I was lucky to notice a tweet on Thursday evening, otherwise I would have missed a symposium at the Faculty of Industrial Design Engineering in Delft at Friday, dedicated to Connected Everyday. The symposium is dedicated to the inaugural lecture of Elisa Giaccardi later that day, but I was triggered with the line-up of speakers in the morning. Three of them I knew already by their reputation for good thinking on a field I find most interesting; connected products and the deeper impacts.
We live in a world where digital data, material objects and social practices are increasingly connected and interdependent. What are the challenges in designing for this new ecology of materials, artefacts and interactions?
Paul Dourish started off with a more philosophical look to the concept of Everyday. He mentioned different concepts of Everyday: Everyday as ubiquitous, everyday as casual, as residual, as repressive, as revolutionary, as collective, as site of study, as site of design.
Everyday is restructuring our perspective on life, my everyday is different from yours. As site of study it is interesting how he described the participation in the researchable world. Reshaping the concepts of everyday through design is in the end the topic of now.
Next was Chris Speed. He talked on Fast Algorithms and Slow things. And the concepts of time. The framework of everyday is future and past. He explored a bit further into the notion of time. Showing how stories told in movies of 6 seconds on Vine have a different meaning as the 140 characters of Twitter, that cost us also 6 seconds to read. And he let us experience via Speeder how speeding up the reading pace transforms meaning.
Sensors make us watch without eyes. New realities emerge. I liked his app TMIY, Take Me I’m Yours, where you can put geofenced based messages to objects based on place and time. The theory of spimes brought to practice. I think his distinction between objects and things, where things have context of presence, is very valuable. New economic models will emerge from the connected things.
Third speaker was Ron Wakkary. I did not see a talk of him before, but I liked it very much. He goes into the way we need to design for these everyday practices. We don’t call it functionality, it just does things. He also reject the idea of users. We have to look to these new things as self controlling entities. Unselfconsious interactions.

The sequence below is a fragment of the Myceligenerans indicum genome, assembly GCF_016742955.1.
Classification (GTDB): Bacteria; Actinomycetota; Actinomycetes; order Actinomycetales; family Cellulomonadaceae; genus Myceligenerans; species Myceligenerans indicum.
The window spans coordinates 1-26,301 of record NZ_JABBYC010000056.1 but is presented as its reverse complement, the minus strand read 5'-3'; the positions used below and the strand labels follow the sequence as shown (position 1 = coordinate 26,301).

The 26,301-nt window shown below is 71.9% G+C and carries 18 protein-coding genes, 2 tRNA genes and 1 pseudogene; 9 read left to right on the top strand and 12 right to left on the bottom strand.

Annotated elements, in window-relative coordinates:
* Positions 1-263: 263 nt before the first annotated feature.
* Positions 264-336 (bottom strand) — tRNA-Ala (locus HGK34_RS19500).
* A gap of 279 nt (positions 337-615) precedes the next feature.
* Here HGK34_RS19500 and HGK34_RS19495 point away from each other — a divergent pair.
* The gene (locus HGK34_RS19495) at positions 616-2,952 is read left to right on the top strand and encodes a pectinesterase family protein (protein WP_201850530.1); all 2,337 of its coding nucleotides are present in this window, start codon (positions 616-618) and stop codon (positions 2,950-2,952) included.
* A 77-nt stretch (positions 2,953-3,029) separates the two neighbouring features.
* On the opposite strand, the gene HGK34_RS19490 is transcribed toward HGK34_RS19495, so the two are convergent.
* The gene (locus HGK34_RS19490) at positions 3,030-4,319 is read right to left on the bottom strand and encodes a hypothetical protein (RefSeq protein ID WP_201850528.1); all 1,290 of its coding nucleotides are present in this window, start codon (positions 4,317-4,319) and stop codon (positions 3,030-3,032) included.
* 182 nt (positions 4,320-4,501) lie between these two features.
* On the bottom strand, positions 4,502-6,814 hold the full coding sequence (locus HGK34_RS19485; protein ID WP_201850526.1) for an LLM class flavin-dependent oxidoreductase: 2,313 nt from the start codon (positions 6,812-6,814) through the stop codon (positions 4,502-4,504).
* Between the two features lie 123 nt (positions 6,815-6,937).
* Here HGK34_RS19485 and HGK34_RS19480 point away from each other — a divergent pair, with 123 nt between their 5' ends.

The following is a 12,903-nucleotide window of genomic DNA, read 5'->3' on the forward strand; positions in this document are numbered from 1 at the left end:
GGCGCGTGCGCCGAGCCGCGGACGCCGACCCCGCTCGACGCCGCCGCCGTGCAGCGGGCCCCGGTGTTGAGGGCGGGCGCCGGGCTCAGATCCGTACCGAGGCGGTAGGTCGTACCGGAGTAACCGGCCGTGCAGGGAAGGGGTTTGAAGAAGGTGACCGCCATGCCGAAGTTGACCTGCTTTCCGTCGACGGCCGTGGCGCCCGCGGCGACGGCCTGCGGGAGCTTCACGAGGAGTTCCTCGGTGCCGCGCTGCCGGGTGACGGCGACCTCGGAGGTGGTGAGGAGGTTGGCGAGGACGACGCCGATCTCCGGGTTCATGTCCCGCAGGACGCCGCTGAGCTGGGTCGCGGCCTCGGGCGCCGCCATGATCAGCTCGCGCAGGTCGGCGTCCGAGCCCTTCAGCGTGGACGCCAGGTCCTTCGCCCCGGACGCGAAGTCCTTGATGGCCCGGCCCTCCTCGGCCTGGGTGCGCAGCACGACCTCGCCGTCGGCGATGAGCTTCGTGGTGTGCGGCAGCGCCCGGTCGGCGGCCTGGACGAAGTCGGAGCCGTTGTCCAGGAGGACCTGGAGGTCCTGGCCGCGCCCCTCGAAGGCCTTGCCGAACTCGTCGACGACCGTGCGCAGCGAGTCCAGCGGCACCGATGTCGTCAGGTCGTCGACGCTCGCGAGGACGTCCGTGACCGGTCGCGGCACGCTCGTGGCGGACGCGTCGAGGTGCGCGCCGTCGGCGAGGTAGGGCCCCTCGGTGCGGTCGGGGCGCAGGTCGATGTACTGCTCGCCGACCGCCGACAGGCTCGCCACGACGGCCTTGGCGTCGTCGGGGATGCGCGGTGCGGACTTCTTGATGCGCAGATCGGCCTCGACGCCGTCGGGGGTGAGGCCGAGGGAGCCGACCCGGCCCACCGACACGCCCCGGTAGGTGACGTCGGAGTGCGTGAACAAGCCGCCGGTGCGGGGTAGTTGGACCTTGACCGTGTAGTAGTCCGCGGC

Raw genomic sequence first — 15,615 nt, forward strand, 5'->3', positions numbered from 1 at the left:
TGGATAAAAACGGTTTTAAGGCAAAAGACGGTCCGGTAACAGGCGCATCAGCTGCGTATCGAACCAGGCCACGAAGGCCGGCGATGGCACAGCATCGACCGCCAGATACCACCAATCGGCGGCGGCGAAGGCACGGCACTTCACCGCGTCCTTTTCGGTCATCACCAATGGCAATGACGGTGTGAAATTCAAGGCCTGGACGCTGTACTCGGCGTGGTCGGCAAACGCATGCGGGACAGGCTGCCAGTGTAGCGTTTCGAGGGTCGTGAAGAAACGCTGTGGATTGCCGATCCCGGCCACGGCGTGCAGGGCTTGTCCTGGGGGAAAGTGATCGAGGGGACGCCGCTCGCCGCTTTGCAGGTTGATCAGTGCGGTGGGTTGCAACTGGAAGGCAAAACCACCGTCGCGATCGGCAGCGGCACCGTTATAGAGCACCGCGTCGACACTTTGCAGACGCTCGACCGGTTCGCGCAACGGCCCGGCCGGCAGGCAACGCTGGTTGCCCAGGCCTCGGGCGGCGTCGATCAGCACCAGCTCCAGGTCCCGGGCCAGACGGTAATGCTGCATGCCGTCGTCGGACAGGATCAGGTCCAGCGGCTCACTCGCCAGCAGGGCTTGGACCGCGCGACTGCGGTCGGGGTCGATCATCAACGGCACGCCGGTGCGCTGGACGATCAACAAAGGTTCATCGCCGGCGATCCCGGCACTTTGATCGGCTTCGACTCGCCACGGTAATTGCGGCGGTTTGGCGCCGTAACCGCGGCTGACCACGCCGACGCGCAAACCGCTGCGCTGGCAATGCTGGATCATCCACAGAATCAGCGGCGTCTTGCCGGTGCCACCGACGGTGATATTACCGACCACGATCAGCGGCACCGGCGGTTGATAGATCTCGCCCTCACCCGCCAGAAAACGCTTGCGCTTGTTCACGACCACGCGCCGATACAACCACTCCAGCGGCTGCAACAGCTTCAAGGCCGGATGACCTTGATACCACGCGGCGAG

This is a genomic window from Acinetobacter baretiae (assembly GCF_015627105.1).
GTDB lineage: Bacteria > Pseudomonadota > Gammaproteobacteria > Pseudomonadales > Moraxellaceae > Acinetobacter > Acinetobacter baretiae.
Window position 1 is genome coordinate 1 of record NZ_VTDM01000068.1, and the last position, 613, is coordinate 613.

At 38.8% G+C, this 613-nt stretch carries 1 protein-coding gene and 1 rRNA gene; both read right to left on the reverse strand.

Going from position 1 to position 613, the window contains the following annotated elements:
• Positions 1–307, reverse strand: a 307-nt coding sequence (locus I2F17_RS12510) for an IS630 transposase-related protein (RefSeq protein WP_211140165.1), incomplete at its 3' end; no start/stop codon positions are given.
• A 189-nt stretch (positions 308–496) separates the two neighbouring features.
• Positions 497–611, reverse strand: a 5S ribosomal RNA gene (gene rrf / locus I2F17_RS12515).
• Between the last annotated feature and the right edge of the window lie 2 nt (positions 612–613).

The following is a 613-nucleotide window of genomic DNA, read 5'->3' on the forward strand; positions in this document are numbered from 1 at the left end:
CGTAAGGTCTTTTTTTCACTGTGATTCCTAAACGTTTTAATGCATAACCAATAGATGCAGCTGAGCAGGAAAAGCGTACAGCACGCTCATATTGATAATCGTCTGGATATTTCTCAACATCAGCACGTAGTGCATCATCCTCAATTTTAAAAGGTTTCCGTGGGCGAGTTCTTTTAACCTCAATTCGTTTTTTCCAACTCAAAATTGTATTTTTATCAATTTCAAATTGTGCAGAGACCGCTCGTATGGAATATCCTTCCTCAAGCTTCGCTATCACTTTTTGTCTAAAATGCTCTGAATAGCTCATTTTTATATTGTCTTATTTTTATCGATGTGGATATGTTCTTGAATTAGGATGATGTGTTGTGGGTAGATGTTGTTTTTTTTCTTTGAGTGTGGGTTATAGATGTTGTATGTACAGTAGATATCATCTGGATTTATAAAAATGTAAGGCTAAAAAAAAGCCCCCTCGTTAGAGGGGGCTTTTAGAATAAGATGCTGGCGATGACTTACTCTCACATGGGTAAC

He used a couple of research project that made sense. The table non table project and the indoor weather station. Both designed for a kind of own will in the things. And as his main conclusion: “that over time lead to subjective and possibly unknowing improvements in the relationships of artifacts, evironments and people.”
Last speaker was Jack Schulze. Well-known for his agency BERG London, that is now fully transformed into a product company BERG Cloud with signature product Little Printer. He did not talk on this product, but on more meta level consequences of these new products. Systems are leaking into our experiences. Every connected product brings a system with it.
The example of cash is very strong. The product itself is quite simple. A coin. But it represents a lot. Like ownership. That change as you don’t hold the coin yourself. The object is just a carrier of the system behind it. And make the context of use clear.
And the example of Google; as a search action to pizaa of 0.26 seconds can return 213 million result, what is the thing carrying with it.
There are four orders of products, an evolution.
- Shelf demonstrable value
- Action at a distance, autonomous connection
- Independent connection to the web, the objects are part of the services of the internet
- They speak to and affect each other, an ecology of things
To use something, you have to be able to perceive it. You have to make things that have heart. That is what connects us to the things. Like the Apple iOS comparison to Android. iPhone feels better because the makers care.
The panel discussion delivered some extra bits of insights. The format to let objects ask questions to the speakers worked out very well. We learned a nice entertaining activity; read the reviews of the Roomba and see how the product is having a soul for people.
Schulze added that it is remarkable to realize how the very same book of 1999 -say Harry Potter- is so different now with all its context you get when reading in 2014. That is the impact of systems and spimes.
Wakkary put it nice: products are interventions in situations. And as Chris Speed said; objects are no things. Things are events with objects as artefacts. Combine this with algorithms and it can get messy.